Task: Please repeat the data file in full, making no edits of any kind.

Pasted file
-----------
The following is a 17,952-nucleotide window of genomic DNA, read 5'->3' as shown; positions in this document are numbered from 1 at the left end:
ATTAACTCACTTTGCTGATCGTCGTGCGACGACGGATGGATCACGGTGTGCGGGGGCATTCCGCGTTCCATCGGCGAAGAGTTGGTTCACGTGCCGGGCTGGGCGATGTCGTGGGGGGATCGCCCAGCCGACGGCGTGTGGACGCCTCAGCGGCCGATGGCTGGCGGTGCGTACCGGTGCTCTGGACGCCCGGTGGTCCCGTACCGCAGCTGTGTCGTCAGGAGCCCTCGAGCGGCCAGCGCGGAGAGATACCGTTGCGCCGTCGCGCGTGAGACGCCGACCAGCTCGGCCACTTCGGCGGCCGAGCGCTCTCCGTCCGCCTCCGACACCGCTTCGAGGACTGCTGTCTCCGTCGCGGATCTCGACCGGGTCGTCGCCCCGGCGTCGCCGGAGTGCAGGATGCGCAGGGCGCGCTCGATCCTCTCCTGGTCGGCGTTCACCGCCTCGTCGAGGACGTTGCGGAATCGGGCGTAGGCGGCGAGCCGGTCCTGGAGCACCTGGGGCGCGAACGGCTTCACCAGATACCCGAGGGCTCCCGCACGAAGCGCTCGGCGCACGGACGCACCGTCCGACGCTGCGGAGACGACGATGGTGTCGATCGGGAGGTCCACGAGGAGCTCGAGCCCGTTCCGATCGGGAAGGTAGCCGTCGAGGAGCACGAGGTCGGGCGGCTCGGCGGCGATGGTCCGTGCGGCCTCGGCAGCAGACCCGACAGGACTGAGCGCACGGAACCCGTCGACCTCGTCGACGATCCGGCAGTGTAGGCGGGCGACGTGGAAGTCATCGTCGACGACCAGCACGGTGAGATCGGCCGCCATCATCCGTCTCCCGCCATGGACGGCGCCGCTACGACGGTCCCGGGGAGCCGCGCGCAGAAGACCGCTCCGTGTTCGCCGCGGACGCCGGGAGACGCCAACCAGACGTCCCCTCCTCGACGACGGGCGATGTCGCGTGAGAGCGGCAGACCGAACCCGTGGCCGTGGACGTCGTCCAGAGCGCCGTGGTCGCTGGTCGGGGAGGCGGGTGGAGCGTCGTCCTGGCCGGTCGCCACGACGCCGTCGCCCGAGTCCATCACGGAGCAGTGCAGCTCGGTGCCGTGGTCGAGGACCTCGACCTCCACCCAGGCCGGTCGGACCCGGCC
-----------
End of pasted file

The following is a 17,952-nucleotide window of genomic DNA, read 5'->3' as shown; positions in this document are numbered from 1 at the left end:
ATTAACTCACTTTGCTGATCGTCGTGCGACGACGGATGGATCACGGTGTGCGGGGGCATTCCGCGTTCCATCGGCGAAGAGTTGGTTCACGTGCCGGGCTGGGCGATGTCGTGGGGGGATCGCCCAGCCGACGGCGTGTGGACGCCTCAGCGGCCGATGGCTGGCGGTGCGTACCGGTGCTCTGGACGCCCGGTGGTCCCGTACCGCAGCTGTGTCGTCAGGAGCCCTCGAGCGGCCAGCGCGGAGAGATACCGTTGCGCCGTCGCGCGTGAGACGCCGACCAGCTCGGCCACTTCGGCGGCCGAGCGCTCTCCGTCCGCCTCCGACACCGCTTCGAGGACTGCTGTCTCCGTCGCGGATCTCGACCGGGTCGTCGCCCCGGCGTCGCCGGAGTGCAGGATGCGCAGGGCGCGCTCGATCCTCTCCTGGTCGGCGTTCACCGCCTCGTCGAGGACGTTGCGGAATCGGGCGTAGGCGGCGAGCCGGTCCTGGAGCACCTGGGGCGCGAACGGCTTCACCAGATACCCGAGGGCTCCCGCACGAAGCGCTCGGCGCACGGACGCACCGTCCGACGCTGCGGAGACGACGATGGTGTCGATCGGGAGGTCCACGAGGAGCTCGAGCCCGTTCCGATCGGGAAGGTAGCCGTCGAGGAGCACGAGGTCGGGCGGCTCGGCGGCGATGGTCCGTGCGGCCTCGGCAGCAGACCCGACAGGACTGAGCGCACGGAACCCGTCGACCTCGTCGACGATCCGGCAGTGTAGGCGGGCGACGTGGAAGTCATCGTCGACGACCAGCACGGTGAGATCGGCCGCCATCATCCGTCTCCCGCCATGGACGGCGCCGCTACGACGGTCCCGGGGAGCCGCGCGCAGAAGACCGCTCCGTGTTCGCCGCGGACGCCGGGAGACGCCAACCAGACGTCCCCTCCTCGACGACGGGCGATGTCGCGTGAGAGCGGCAGACCGAACCCGTGGCCGTGGACGTCGTCCAGAGCGCCGTGGTCGCTGGTCGGGGAGGCGGGTGGAGCGTCGTCCTGGCCGGTCGCCACGACGCCGTCGCCCGAGTCCATCACGGAGCAGTGCAGCTCGGTGCCGTGGTCGAGGACCTCGACCTCCACCCAGGCCGGTCGGACCCGGCC